Helen, I loved your SMYLY story! So happy that you “found” sewing again and are now an inspiration to so many! You look absolutely awesome in the Nettie dress!!! Love it.
I wish I had found sewing when I was much younger and still figuring out my own SMYLY.
Thank you Becky!
this is beautiful and i love you <3
Thanks girl! <3
Ditto what everyone else has said. I moved every year growing up, so just as I got a handle on what the cool kids wore, I’d move and show up at t school getting it totally wrong. Day One was a series bizarre first impressions. And kids are pretty mean as it is. I started sewing (or altering used clothing) because I was extremely skinny and we didn’t have the money for annual back-to-school wardrobes, even if I could find cool clothes that fit my figureless figure. I’m so lucky that my mom was an excellent sewist and passed it along to me! Now in my 50s, I’m rediscovering apparel sewing thanks to the fabulous indie pattern makers. Once afraid of knits, I’m getting better with each garment. I’m well past being skinny, now dealing with wearing baggy clothes to cover lumps. I see how fabulous you look in this dress, how your self-love comes through in your writing and podcasts, and really want to find my own SMYLY as well. Thanks for the inspiration!
Thank you so much Melissa! I love hearing that you have gotten back into sewing and are gaining confidence with fabrics and style. Your SMYLY story has already begun from the sounds of it!
Hi at 60 your beautifully expressed story still resonates with me. I remember so well trying to fit in at my all girls boarding school. Age 13 4′ 7″ with a 14″ waist, a size 38 B busom and hair I could sit on. I had a woman’s body, a child’s mind and thanks to horrific abuse no body hair other than eyebrows and head. So while other girls shaved I hid in the bathroom with an eyebrow pencil drawing on stubble and sounding like I was shaving. A put on a ton of weight to disguise the bust, maybe someone would realise I had pretty greeny/blue eyes with gold flecks if they could see high enough.
Now I’m losing weight thanks to ill health, but being wheelchair bound means creating my own style/clothes works better for me.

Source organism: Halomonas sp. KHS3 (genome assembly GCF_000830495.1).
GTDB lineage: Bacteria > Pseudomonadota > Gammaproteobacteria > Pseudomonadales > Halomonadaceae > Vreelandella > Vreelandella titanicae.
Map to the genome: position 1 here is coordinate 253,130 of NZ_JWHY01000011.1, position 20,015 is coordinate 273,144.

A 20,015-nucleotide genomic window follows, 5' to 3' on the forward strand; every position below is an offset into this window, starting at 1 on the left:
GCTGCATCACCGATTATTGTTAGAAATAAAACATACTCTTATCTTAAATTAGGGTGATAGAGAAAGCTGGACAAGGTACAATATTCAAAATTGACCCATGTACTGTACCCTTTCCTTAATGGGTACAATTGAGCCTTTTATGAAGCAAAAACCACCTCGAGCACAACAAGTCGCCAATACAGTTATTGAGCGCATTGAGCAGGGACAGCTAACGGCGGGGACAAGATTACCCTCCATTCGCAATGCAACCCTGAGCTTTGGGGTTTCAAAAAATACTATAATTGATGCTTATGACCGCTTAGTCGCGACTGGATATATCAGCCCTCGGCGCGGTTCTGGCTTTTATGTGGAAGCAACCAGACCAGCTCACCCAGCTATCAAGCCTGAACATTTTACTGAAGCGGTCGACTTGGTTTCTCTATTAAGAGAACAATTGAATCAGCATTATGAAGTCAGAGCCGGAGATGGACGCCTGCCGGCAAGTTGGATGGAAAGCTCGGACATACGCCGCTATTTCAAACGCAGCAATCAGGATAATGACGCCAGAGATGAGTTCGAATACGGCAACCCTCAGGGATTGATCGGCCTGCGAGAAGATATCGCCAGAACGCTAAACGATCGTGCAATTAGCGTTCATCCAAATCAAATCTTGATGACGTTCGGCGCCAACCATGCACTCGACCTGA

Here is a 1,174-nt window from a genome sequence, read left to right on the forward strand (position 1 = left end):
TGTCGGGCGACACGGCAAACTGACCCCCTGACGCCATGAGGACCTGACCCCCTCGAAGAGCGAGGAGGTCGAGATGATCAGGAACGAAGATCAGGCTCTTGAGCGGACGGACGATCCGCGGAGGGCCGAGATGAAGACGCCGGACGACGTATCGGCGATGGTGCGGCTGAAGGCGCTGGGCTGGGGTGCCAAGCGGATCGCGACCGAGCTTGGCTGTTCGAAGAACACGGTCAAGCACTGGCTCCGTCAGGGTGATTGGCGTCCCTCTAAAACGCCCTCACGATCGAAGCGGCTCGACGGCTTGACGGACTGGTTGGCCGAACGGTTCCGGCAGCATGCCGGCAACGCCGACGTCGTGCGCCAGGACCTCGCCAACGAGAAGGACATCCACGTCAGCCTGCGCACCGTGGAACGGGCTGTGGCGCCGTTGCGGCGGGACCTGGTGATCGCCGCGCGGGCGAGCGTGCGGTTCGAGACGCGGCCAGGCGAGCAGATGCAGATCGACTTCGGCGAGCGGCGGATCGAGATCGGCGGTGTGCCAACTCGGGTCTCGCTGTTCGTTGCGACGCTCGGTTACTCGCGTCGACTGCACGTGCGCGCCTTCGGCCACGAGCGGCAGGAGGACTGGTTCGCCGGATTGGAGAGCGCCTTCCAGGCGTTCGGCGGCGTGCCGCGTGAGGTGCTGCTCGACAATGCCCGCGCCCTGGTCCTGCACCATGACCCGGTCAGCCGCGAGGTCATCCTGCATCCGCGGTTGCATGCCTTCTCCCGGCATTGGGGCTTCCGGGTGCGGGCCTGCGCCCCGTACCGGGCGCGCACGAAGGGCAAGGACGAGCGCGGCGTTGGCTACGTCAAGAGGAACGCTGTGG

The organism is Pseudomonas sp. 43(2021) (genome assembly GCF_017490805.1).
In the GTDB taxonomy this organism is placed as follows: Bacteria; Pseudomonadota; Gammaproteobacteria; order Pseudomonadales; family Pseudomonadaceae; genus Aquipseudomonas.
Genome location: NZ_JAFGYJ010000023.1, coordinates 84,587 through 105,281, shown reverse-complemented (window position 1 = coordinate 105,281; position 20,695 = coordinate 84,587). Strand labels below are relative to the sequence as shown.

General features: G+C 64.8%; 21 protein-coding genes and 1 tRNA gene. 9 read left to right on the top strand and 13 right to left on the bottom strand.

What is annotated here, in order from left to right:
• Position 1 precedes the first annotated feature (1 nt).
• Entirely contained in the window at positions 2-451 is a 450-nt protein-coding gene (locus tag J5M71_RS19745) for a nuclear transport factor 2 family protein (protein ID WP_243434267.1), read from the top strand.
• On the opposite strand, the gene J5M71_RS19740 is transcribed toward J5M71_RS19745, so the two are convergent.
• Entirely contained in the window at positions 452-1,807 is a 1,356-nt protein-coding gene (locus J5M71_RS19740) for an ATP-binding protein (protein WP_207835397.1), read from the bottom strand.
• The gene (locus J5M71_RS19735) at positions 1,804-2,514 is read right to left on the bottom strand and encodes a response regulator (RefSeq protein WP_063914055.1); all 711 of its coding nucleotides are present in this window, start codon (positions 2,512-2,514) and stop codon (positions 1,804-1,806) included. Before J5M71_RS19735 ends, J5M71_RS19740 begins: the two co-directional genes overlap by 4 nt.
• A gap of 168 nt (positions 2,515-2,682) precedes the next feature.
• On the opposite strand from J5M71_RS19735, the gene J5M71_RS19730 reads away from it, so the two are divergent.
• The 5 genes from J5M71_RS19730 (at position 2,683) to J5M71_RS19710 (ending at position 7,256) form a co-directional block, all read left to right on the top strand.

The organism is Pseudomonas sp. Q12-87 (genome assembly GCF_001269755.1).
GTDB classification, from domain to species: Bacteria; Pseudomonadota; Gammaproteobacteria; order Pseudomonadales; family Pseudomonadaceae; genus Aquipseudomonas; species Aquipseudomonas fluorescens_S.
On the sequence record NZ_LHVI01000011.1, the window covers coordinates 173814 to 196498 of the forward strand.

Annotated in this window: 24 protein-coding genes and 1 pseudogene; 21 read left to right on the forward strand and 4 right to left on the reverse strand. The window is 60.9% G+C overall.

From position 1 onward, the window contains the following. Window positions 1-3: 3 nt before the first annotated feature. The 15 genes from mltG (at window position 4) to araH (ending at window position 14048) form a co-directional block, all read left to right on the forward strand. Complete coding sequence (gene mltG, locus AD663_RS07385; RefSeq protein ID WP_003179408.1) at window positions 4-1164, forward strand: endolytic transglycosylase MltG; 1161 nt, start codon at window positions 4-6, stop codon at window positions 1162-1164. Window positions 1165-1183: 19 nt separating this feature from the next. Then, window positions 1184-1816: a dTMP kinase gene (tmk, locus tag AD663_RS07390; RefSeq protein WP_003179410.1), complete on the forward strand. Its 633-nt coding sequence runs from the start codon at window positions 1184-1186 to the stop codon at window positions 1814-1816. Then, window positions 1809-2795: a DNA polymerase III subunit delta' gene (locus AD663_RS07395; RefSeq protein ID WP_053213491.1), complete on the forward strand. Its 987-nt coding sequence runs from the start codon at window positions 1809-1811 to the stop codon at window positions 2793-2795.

You are indeed beautiful, I’m sure from experience that your “acne scars” are far more visible to you than others. Your figure is gorgeous and so is the dress. Keep that wonderful smile and you could look great in sackcloth and ashes.
I rarely respond to blogs, but you got me 🙂
I’d love to enter but no idea how to instagram? #tag, and I don’t Facebook on principle.
Your story really touched my heart! Thank you for sharing. I really appreciate you taking the time to comment and to encourage me in my sewing and in my self confidence. You are so right that my scars are more noticeable to me than to anyone else – that is the way it always is with ‘flaws’, right?
I don’t think there is a way to participate in SMYLY without some kind of social media, but if you reach out to the event co-ordinators, they may be able to suggest something for you!
Thanks again for your comment 🙂
Thank you Helen, like my laughter lines your scars are not flaws, but evidence that you have lived a real life 🙂
Keep going Helen, Live to the full, ‘cos just surviving is a cop out. You young lady are far too brave for that.
Fabulous dress, and beautiful writing. What a wonderful ambassador for our challenge! Xo
Thank you, Lisa! I was so moved by your story as well. Thank you for sharing and for organizing this challenge.
I like this on you.
Ummm … Where did you get the fabric? Is this the thin stretchy fabric found at Fabricana?
I made a number of long tshirts with the Nettie and found that I wear them frequently.
Thanks for blogging!
Hi Anna! I got this fabric locally at Dressew here in Vancouver. It is a bamboo knit, so it may be the same as the Fabricana one. It is quite thin, slinky, and very stretchy with great recovery. Making tees with Nettie is a great idea!
You look stunning in your dress. It’s gorgeous, I love it! Thank you for the story too.
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You are beautiful Helen, inside and out. Thank you for sharing x
thank you Kim! <3
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A great read Helen. Beautifully written. I love this dress on you, and long live horizontal stripes always and forever in my book!
Thank you, Sarah! Agreed that horizontal stripes are where it is at! 😀
Yaaaaaaaaaaaaaaaaaaaaaaaaaaaaaaaaaaaaaaaaaaaaaaaay! You are awesome. I love the dress.
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I know I’m super late to the party, but I just read this post, having followed a link from the Love to Sew episode. I had to comment because “People will be completely bamboozled and not know where one side of you begins and the other ends!” is the best thing on the internet. I literally laughed out loud! Thank you for some much needed perspective on the weird pressure women feel to be tiny, Helen.
PS: stripe matching of dreams!
Thank you Sarah! I’m glad you appreciated my thoughts on stripes, haha. Thanks for checking out the post and listening to the show!